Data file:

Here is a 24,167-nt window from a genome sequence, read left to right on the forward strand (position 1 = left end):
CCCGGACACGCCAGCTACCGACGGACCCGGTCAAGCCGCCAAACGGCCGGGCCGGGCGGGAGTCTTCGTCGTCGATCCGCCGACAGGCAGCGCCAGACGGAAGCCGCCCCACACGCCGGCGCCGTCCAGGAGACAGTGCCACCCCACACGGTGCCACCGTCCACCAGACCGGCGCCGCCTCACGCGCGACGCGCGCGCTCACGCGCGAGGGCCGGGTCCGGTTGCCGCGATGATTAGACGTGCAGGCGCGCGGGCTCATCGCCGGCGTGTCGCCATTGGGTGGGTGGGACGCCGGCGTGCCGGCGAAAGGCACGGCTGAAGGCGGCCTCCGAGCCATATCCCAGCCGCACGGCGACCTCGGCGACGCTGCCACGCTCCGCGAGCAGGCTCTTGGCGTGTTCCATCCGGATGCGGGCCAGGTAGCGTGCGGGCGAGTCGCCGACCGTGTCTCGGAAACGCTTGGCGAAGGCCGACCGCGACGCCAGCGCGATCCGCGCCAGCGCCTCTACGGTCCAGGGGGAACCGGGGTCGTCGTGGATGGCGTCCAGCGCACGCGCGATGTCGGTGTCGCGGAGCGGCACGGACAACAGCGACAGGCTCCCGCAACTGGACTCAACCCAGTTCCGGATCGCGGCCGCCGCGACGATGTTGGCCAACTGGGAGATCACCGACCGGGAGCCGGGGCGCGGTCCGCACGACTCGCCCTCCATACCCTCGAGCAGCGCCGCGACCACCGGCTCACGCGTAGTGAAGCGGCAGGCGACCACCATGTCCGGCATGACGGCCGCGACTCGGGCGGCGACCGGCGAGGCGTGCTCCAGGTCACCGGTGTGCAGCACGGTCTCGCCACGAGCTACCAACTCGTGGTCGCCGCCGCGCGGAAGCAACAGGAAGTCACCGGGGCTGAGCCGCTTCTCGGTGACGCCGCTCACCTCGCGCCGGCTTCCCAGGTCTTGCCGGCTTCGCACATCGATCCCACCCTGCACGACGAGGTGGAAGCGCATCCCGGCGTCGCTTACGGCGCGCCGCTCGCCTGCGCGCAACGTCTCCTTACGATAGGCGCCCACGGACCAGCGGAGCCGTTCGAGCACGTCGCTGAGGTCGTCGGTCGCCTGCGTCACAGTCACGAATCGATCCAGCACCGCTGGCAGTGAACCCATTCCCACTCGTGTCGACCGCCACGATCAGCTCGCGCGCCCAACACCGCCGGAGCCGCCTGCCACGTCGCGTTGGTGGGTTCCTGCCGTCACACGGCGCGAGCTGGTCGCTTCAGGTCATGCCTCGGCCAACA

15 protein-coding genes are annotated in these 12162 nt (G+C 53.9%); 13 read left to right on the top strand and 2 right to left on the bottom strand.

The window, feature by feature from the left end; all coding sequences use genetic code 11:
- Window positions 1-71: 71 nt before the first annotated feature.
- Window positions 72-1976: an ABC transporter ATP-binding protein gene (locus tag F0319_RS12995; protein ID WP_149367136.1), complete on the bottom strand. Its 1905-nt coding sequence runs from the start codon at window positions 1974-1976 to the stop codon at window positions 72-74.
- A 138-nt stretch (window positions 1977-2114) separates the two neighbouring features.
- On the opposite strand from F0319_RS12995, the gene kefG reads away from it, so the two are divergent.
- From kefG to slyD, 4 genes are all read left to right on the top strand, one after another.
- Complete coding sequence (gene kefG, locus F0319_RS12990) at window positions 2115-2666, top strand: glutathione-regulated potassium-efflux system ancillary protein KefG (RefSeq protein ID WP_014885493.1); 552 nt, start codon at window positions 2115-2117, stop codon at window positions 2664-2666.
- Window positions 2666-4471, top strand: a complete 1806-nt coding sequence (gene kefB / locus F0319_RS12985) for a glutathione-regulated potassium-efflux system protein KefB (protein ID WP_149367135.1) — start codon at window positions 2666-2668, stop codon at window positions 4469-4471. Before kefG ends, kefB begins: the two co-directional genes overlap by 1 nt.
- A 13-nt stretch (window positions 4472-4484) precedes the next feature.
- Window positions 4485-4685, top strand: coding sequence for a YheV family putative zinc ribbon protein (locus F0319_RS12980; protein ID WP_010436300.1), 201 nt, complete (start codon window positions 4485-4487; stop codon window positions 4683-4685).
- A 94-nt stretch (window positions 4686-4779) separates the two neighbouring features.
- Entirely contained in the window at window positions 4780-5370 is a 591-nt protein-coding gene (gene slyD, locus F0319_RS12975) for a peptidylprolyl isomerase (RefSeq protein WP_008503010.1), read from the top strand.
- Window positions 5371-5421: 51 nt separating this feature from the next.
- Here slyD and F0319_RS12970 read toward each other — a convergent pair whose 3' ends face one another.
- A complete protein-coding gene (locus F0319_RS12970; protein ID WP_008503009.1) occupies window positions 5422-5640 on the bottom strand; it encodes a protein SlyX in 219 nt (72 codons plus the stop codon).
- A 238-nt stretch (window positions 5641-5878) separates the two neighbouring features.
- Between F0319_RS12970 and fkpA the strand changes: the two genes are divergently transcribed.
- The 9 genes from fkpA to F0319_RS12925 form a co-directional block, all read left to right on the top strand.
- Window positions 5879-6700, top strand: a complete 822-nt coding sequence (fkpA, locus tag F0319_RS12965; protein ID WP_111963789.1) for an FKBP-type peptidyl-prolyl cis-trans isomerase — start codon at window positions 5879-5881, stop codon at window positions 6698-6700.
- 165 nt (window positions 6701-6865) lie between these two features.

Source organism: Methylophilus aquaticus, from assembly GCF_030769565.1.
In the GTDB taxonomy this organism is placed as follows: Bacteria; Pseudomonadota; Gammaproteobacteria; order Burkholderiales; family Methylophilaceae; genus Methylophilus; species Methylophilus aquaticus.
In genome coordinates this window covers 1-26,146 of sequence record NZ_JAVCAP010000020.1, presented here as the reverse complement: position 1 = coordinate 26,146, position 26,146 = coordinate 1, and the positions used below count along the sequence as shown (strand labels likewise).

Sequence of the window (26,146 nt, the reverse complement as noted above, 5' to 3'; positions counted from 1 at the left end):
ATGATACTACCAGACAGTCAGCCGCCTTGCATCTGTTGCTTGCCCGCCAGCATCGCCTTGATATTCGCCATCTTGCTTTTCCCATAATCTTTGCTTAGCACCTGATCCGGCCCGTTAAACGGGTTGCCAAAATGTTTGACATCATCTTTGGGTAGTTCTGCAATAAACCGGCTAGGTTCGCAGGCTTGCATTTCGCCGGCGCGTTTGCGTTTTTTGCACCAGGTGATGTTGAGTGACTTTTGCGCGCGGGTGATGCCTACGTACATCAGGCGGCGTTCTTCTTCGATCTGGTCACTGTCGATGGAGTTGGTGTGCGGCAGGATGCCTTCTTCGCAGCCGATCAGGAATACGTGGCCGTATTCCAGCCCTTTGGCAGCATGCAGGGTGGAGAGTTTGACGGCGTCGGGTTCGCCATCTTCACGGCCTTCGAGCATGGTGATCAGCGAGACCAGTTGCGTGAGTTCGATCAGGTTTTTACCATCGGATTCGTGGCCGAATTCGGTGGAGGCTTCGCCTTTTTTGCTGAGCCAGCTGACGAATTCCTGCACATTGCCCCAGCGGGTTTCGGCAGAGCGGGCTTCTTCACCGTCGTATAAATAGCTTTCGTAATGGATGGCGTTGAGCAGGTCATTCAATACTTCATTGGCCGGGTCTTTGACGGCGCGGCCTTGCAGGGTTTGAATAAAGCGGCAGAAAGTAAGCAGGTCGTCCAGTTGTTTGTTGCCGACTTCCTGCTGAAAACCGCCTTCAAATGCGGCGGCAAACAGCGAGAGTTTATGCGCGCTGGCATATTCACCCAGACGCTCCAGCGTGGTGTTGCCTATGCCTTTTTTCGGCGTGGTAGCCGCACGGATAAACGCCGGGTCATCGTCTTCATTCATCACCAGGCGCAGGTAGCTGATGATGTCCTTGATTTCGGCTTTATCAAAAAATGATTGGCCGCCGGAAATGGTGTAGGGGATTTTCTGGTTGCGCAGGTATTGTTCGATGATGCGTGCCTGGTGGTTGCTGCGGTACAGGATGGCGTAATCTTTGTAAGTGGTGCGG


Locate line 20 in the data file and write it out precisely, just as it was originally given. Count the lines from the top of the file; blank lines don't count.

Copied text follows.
- Between F0319_RS12970 and fkpA the strand changes: the two genes are divergently transcribed.